“It would the RINs (Renewable Identification Number) rallying back to about $1/RIN and then you would probably see refiners get pretty aggressive and do some co-processing so they could generate their own RINS and take care of their own RVOs (Renewable Volume Obligation), versus buying the gallons to blend or buying the RINS to offset the RVOs,” Burk said.
There are growing pains associated with new technologies and trends.
While about 46% of US biodiesel comes from soybean oil, another 46% is derived from waste oils and fats, with about 14% from animal fats, 17% from UCO and 15% from distillers corn oil (DCO). The majority of the biofuels feedstocks are grown or produced in the Midwest, and about all the increased capacity being discussed is on the coasts.
“I think you might start to see a fight between the feedstocks,” Burk said. “I think going forward we are going to see some pretty dynamic shifts in prices and how these fats and grease feedstocks are priced versus vegetable oils, especially with some additional states coming up with programs similar to LCFS.”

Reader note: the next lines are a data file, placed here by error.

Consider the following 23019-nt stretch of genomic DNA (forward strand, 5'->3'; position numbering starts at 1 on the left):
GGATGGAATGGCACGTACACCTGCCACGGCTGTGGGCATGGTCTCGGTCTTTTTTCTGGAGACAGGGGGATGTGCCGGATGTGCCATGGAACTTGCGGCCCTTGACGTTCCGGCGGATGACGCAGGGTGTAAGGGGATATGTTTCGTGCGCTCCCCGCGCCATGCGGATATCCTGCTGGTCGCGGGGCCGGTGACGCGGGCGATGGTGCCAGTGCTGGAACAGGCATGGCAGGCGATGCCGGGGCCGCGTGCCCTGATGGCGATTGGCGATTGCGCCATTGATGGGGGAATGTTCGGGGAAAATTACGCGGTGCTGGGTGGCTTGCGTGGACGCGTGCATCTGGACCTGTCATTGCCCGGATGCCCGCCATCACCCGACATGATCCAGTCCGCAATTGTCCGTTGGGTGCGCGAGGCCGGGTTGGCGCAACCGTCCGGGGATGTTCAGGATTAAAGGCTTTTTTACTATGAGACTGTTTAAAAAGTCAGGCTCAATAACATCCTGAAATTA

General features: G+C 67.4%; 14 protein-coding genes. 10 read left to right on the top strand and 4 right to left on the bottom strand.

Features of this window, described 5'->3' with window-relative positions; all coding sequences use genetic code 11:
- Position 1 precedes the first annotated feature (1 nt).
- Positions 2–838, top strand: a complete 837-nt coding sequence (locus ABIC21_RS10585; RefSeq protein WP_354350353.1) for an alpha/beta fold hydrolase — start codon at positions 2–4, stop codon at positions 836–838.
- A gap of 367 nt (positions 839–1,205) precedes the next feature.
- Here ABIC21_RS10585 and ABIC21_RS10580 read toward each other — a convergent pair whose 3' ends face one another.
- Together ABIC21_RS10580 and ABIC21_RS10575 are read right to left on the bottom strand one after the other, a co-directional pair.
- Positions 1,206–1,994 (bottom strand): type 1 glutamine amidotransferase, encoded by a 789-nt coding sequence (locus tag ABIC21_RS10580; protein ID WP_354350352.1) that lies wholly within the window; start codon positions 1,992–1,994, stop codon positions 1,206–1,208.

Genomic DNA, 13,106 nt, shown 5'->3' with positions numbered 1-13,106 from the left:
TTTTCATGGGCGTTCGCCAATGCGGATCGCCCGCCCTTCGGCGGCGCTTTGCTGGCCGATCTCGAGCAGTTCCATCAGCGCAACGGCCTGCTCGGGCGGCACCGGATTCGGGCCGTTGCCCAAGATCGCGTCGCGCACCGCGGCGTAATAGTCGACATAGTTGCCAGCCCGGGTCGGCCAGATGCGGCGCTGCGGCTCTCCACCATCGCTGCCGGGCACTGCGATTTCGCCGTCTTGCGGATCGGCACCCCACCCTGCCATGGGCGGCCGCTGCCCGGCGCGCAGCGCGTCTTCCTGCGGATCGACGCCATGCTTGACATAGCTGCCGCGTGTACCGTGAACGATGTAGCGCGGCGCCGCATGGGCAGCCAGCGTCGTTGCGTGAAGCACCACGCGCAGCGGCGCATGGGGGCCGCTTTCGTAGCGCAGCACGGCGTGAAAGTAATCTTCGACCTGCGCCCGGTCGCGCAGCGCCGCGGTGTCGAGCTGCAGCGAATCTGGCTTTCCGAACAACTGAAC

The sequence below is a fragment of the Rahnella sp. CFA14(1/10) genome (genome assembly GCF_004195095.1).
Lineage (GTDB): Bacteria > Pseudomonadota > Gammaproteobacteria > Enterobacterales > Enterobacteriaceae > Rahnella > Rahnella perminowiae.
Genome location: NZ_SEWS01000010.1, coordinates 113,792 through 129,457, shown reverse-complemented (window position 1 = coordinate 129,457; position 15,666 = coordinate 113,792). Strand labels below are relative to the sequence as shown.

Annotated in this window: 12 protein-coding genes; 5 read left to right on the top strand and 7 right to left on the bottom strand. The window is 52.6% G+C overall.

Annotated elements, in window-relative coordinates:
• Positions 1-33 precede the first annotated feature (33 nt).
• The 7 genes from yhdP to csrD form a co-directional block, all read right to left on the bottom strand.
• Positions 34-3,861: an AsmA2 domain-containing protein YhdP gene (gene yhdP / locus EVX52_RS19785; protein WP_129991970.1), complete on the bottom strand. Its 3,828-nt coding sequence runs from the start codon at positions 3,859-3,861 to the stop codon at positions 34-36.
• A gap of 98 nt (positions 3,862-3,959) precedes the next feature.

What to Focus On
The numbers to really focus on are the total production capacity of biodiesel and renewable diesel, FCStone shows that growing from 2.167bn gallons in 2018 to 4.14bn gallons in 2028, nearly doubling in the coming 10 years.
“Keep in mind in 2010, I don’t think anybody would have said we were going to see soybean oil usage into biodiesel go from sub 1bn lbs all the way up to 8.2 – 8.4bn lbs, so to think we could be seeing close to 17-18bn lbs of feedstock between soybean oil and canola oil going into biodiesel and renewable diesel, I really don’t think that is unattainable,” Burk said.
The other important data to look at is the projected feedstock supply.
In the next few years, the feedstock and supply available is expected to be less than the capacity and demand.